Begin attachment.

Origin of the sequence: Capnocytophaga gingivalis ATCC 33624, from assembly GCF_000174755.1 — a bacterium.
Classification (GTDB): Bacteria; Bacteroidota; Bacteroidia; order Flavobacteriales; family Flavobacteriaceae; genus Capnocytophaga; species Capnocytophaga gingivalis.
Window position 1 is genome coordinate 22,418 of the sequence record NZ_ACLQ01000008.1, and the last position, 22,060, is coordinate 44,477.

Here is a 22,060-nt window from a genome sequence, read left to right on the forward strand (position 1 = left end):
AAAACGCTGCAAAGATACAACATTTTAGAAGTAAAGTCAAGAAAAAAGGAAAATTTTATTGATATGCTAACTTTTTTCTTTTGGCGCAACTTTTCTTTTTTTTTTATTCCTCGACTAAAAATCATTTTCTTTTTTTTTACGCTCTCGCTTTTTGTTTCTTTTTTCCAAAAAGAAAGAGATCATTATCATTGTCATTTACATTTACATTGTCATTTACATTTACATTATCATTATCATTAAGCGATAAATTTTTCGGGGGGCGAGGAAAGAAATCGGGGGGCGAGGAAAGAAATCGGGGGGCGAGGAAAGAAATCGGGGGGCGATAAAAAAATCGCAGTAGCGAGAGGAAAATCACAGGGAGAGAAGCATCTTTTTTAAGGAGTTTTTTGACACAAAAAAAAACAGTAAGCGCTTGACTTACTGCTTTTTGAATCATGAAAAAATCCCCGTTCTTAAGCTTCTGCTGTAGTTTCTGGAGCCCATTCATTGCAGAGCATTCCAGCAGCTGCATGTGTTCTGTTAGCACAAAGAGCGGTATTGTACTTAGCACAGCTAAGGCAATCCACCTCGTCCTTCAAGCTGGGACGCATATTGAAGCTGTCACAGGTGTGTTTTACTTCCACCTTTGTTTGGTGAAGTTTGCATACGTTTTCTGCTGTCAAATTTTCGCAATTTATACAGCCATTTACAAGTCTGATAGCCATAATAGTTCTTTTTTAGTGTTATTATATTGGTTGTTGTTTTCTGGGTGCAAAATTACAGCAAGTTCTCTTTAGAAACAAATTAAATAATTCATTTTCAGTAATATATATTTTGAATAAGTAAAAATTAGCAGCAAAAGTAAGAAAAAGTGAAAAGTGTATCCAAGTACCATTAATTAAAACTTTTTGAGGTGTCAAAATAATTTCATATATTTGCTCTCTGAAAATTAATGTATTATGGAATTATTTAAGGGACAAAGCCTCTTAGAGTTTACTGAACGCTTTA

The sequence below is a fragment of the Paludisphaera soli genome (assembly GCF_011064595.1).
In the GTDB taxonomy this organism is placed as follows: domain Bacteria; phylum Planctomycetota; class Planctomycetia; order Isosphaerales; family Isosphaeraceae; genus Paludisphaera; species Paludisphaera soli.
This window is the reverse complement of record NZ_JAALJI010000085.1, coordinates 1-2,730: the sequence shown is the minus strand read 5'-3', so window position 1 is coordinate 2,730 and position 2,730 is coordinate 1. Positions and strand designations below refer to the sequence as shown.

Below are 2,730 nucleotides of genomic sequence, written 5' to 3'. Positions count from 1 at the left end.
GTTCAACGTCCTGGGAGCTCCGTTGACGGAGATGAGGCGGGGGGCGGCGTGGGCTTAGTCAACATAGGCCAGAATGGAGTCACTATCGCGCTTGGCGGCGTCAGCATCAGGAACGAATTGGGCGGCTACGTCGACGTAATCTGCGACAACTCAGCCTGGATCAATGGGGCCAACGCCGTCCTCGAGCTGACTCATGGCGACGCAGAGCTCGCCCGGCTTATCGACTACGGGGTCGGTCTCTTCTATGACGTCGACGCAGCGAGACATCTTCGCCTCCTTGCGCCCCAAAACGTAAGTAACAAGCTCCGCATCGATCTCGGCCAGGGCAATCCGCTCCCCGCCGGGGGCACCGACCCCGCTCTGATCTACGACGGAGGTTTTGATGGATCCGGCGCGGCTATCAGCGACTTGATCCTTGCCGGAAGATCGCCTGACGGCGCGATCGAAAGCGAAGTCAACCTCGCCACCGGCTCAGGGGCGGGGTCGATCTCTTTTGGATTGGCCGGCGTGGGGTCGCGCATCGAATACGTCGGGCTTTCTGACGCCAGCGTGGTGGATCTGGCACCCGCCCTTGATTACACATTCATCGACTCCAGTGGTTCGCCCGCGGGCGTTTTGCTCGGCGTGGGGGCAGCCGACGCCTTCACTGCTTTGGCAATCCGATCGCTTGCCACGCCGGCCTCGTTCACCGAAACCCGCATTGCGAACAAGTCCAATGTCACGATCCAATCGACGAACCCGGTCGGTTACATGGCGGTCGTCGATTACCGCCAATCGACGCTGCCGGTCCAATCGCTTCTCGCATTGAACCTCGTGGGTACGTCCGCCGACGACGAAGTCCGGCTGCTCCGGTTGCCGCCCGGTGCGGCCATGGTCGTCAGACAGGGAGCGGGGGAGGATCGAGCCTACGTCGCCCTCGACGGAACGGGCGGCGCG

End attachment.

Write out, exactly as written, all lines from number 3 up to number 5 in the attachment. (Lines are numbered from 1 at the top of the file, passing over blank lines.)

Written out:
Window position 1 is genome coordinate 22,418 of the sequence record NZ_ACLQ01000008.1, and the last position, 22,060, is coordinate 44,477.

Here is a 22,060-nt window from a genome sequence, read left to right on the forward strand (position 1 = left end):
AAAACGCTGCAAAGATACAACATTTTAGAAGTAAAGTCAAGAAAAAAGGAAAATTTTATTGATATGCTAACTTTTTTCTTTTGGCGCAACTTTTCTTTTTTTTTTATTCCTCGACTAAAAATCATTTTCTTTTTTTTTACGCTCTCGCTTTTTGTTTCTTTTTTCCAAAAAGAAAGAGATCATTATCATTGTCATTTACATTTACATTGTCATTTACATTTACATTATCATTATCATTAAGCGATAAATTTTTCGGGGGGCGAGGAAAGAAATCGGGGGGCGAGGAAAGAAATCGGGGGGCGAGGAAAGAAATCGGGGGGCGATAAAAAAATCGCAGTAGCGAGAGGAAAATCACAGGGAGAGAAGCATCTTTTTTAAGGAGTTTTTTGACACAAAAAAAAACAGTAAGCGCTTGACTTACTGCTTTTTGAATCATGAAAAAATCCCCGTTCTTAAGCTTCTGCTGTAGTTTCTGGAGCCCATTCATTGCAGAGCATTCCAGCAGCTGCATGTGTTCTGTTAGCACAAAGAGCGGTATTGTACTTAGCACAGCTAAGGCAATCCACCTCGTCCTTCAAGCTGGGACGCATATTGAAGCTGTCACAGGTGTGTTTTACTTCCACCTTTGTTTGGTGAAGTTTGCATACGTTTTCTGCTGTCAAATTTTCGCAATTTATACAGCCATTTACAAGTCTGATAGCCATAATAGTTCTTTTTTAGTGTTATTATATTGGTTGTTGTTTTCTGGGTGCAAAATTACAGCAAGTTCTCTTTAGAAACAAATTAAATAATTCATTTTCAGTAATATATATTTTGAATAAGTAAAAATTAGCAGCAAAAGTAAGAAAAAGTGAAAAGTGTATCCAAGTACCATTAATTAAAACTTTTTGAGGTGTCAAAATAATTTCATATATTTGCTCTCTGAAAATTAATGTATTATGGAATTATTTAAGGGACAAAGCCTCTTAGAGTTTACTGAACGCTTTA